FLORIDA JUDGE DISMISSES TWO FORECLOSURE CASES FOR FAILURE OF PLAINTIFF TO “LINK UP ASSIGNMENTS” IN PLEADINGS

August 19, 2010

During the course of nine separate court hearings in southwest Florida today, a Judge dismissed two foreclosure cases on motion of Jeff Barnes, Esq. for failure of the Plaintiff to link up assignments of the loan from the original lender to the Plaintiff in the Plaintiff’s pleadings, notwithstanding that post-filing assignments had been either filed or served in partial response to discovery. These rulings reflect a change from prior court rulings, where judges had permitted non-original lender Plaintiffs to generally plead that they owned and held the note and mortgage but had not explained how they came into ownership thereof in the allegations of the Complaint.

The effect of these rulings is to now force foreclosing Plaintiffs to give notice to borrowers up front, in the Complaint, as to how the Plaintiff (allegedly) acquired its interest in the mortgage and note, which will have the practical effect of streamlining defensive pleadings and narrowing discovery, and will not allow foreclosing non-original lender Plaintiffs to obscure material chain-of-title issues and blindside borrowers on summary judgment motions where alleged proof of chain of title is introduced for the first time.

The Judge also, in separate hearings, ordered foreclosing Plaintiffs to provide substantive responses to Mr. Barnes’ discovery requests after the Plaintiffs filed blanket objections in one case and open-ended Motions for more time to respond to the discovery (that being a Motion which does not request any specific amount of additional time to respond) in 2 other cases. Blanket objections to all discovery requests and open-ended Motions for more time which the moving Plaintiff does not even set for hearing are a common practice of foreclosure mills which are used to delay or hamstring discovery. The really arrogant mills then file a Motion for Summary Judgment while simultaneously refusing to provide responses to borrower discovery, necessitating additional hearings to reschedule the summary judgment hearing, motions to compel discovery, etc.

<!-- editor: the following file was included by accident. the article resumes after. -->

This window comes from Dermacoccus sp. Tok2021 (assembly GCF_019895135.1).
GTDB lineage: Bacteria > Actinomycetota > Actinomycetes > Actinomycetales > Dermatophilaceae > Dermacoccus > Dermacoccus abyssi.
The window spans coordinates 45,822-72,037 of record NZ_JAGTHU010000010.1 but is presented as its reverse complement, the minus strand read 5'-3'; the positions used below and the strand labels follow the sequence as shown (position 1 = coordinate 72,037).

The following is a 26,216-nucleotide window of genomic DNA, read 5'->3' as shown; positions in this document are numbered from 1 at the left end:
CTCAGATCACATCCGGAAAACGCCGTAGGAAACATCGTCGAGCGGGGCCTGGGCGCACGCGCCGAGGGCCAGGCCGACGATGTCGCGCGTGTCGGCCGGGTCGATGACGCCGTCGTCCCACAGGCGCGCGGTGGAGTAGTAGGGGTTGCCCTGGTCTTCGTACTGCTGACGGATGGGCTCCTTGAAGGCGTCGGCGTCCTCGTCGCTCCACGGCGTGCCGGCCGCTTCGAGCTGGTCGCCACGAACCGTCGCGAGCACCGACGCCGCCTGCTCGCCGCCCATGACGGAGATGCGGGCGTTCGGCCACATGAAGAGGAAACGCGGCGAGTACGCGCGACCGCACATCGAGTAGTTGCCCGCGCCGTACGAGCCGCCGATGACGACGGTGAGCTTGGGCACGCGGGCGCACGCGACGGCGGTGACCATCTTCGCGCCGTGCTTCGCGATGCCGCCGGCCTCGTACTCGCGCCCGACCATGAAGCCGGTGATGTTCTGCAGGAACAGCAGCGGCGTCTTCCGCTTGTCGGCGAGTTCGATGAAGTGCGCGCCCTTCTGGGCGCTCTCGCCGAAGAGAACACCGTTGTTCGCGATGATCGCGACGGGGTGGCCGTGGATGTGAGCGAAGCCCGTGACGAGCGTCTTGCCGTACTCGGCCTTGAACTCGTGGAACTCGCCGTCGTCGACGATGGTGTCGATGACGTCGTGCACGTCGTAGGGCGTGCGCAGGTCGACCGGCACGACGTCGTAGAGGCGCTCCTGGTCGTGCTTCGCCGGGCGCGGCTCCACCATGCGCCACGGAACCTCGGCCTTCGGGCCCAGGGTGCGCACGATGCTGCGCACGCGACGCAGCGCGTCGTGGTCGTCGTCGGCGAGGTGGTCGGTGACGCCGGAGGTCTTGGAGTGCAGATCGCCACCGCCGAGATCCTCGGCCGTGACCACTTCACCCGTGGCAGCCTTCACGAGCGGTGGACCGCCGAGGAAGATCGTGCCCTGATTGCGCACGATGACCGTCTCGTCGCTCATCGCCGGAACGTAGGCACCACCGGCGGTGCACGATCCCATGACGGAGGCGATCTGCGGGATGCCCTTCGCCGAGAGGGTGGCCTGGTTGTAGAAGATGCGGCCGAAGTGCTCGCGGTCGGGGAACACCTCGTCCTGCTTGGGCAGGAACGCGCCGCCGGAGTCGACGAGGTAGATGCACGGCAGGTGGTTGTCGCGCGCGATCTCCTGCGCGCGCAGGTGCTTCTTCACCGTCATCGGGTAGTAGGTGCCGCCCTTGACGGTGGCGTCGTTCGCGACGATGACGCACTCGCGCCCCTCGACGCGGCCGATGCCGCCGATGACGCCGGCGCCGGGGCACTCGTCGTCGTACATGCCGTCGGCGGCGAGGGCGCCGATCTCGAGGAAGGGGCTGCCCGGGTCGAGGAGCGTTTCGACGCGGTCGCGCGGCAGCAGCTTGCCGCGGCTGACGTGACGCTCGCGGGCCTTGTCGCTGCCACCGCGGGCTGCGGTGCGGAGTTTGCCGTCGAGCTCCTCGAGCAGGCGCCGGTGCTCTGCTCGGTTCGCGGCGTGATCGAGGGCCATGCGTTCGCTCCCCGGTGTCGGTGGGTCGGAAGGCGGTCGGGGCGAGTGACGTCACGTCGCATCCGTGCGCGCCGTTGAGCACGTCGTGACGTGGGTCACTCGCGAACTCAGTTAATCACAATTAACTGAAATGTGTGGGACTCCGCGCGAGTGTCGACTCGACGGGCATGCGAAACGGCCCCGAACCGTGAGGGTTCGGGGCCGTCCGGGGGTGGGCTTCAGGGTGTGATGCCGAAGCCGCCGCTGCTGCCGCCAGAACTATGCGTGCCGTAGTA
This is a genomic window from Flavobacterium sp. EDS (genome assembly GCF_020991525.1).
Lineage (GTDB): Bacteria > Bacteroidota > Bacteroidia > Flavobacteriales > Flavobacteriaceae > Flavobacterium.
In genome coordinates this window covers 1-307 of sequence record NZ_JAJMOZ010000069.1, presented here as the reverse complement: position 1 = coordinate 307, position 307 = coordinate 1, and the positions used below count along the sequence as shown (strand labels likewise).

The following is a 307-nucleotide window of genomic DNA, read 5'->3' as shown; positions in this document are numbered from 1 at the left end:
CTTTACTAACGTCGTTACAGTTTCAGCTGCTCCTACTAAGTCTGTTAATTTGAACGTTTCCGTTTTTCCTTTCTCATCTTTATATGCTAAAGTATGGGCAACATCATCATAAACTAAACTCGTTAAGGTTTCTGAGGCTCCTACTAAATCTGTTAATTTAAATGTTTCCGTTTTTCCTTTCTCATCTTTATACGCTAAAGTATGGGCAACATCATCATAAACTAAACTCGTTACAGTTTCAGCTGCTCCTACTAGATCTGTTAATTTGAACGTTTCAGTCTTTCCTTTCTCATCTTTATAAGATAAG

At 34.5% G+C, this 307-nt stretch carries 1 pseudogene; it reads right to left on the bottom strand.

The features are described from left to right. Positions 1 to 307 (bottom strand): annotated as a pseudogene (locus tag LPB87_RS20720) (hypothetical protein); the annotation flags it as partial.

Jeff Barnes, Esq., www/ForeclosureDefenseNationwide.com

 

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